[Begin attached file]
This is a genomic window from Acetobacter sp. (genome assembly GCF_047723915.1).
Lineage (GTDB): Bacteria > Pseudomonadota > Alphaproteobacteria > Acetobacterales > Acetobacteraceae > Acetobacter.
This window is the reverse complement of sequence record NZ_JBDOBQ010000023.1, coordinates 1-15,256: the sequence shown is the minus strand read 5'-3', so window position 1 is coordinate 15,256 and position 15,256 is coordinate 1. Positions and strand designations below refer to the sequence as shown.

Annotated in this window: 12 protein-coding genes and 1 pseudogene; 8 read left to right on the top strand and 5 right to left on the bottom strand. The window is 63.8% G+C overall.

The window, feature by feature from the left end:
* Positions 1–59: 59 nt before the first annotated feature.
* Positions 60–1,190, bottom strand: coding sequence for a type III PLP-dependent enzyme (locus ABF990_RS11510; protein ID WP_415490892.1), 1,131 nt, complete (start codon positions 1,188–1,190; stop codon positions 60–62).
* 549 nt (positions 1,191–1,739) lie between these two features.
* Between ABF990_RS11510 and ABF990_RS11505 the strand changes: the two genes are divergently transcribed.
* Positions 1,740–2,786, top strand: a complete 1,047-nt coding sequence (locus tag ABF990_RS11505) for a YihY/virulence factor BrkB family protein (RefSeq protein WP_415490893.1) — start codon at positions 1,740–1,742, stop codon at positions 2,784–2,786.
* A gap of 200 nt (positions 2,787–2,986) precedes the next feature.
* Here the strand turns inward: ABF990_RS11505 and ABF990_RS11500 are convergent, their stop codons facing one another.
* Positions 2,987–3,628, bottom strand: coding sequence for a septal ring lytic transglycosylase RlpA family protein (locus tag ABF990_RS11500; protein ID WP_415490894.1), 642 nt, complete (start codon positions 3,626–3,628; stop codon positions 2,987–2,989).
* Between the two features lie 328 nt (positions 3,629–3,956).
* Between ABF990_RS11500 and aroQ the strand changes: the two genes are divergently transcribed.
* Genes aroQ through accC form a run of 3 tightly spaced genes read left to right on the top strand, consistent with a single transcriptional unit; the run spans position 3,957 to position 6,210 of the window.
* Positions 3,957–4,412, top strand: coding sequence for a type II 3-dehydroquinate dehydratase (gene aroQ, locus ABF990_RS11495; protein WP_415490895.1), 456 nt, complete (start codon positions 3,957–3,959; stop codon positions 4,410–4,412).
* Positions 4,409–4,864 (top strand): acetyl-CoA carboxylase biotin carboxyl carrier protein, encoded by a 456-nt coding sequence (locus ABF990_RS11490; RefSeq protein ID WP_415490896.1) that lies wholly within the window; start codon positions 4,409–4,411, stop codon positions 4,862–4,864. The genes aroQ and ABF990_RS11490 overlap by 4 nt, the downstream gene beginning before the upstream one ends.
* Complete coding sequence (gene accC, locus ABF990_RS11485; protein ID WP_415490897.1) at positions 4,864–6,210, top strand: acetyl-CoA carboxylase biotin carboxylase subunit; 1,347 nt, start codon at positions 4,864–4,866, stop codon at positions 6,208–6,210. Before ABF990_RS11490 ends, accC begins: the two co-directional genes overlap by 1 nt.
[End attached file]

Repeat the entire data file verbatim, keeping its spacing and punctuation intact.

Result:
This is a genomic window from Acetobacter sp. (genome assembly GCF_047723915.1).
Lineage (GTDB): Bacteria > Pseudomonadota > Alphaproteobacteria > Acetobacterales > Acetobacteraceae > Acetobacter.
This window is the reverse complement of sequence record NZ_JBDOBQ010000023.1, coordinates 1-15,256: the sequence shown is the minus strand read 5'-3', so window position 1 is coordinate 15,256 and position 15,256 is coordinate 1. Positions and strand designations below refer to the sequence as shown.

Annotated in this window: 12 protein-coding genes and 1 pseudogene; 8 read left to right on the top strand and 5 right to left on the bottom strand. The window is 63.8% G+C overall.

The window, feature by feature from the left end:
* Positions 1–59: 59 nt before the first annotated feature.
* Positions 60–1,190, bottom strand: coding sequence for a type III PLP-dependent enzyme (locus ABF990_RS11510; protein ID WP_415490892.1), 1,131 nt, complete (start codon positions 1,188–1,190; stop codon positions 60–62).
* 549 nt (positions 1,191–1,739) lie between these two features.
* Between ABF990_RS11510 and ABF990_RS11505 the strand changes: the two genes are divergently transcribed.
* Positions 1,740–2,786, top strand: a complete 1,047-nt coding sequence (locus tag ABF990_RS11505) for a YihY/virulence factor BrkB family protein (RefSeq protein WP_415490893.1) — start codon at positions 1,740–1,742, stop codon at positions 2,784–2,786.
* A gap of 200 nt (positions 2,787–2,986) precedes the next feature.
* Here the strand turns inward: ABF990_RS11505 and ABF990_RS11500 are convergent, their stop codons facing one another.
* Positions 2,987–3,628, bottom strand: coding sequence for a septal ring lytic transglycosylase RlpA family protein (locus tag ABF990_RS11500; protein ID WP_415490894.1), 642 nt, complete (start codon positions 3,626–3,628; stop codon positions 2,987–2,989).
* Between the two features lie 328 nt (positions 3,629–3,956).
* Between ABF990_RS11500 and aroQ the strand changes: the two genes are divergently transcribed.
* Genes aroQ through accC form a run of 3 tightly spaced genes read left to right on the top strand, consistent with a single transcriptional unit; the run spans position 3,957 to position 6,210 of the window.
* Positions 3,957–4,412, top strand: coding sequence for a type II 3-dehydroquinate dehydratase (gene aroQ, locus ABF990_RS11495; protein WP_415490895.1), 456 nt, complete (start codon positions 3,957–3,959; stop codon positions 4,410–4,412).
* Positions 4,409–4,864 (top strand): acetyl-CoA carboxylase biotin carboxyl carrier protein, encoded by a 456-nt coding sequence (locus ABF990_RS11490; RefSeq protein ID WP_415490896.1) that lies wholly within the window; start codon positions 4,409–4,411, stop codon positions 4,862–4,864. The genes aroQ and ABF990_RS11490 overlap by 4 nt, the downstream gene beginning before the upstream one ends.
* Complete coding sequence (gene accC, locus ABF990_RS11485; protein ID WP_415490897.1) at positions 4,864–6,210, top strand: acetyl-CoA carboxylase biotin carboxylase subunit; 1,347 nt, start codon at positions 4,864–4,866, stop codon at positions 6,208–6,210. Before ABF990_RS11490 ends, accC begins: the two co-directional genes overlap by 1 nt.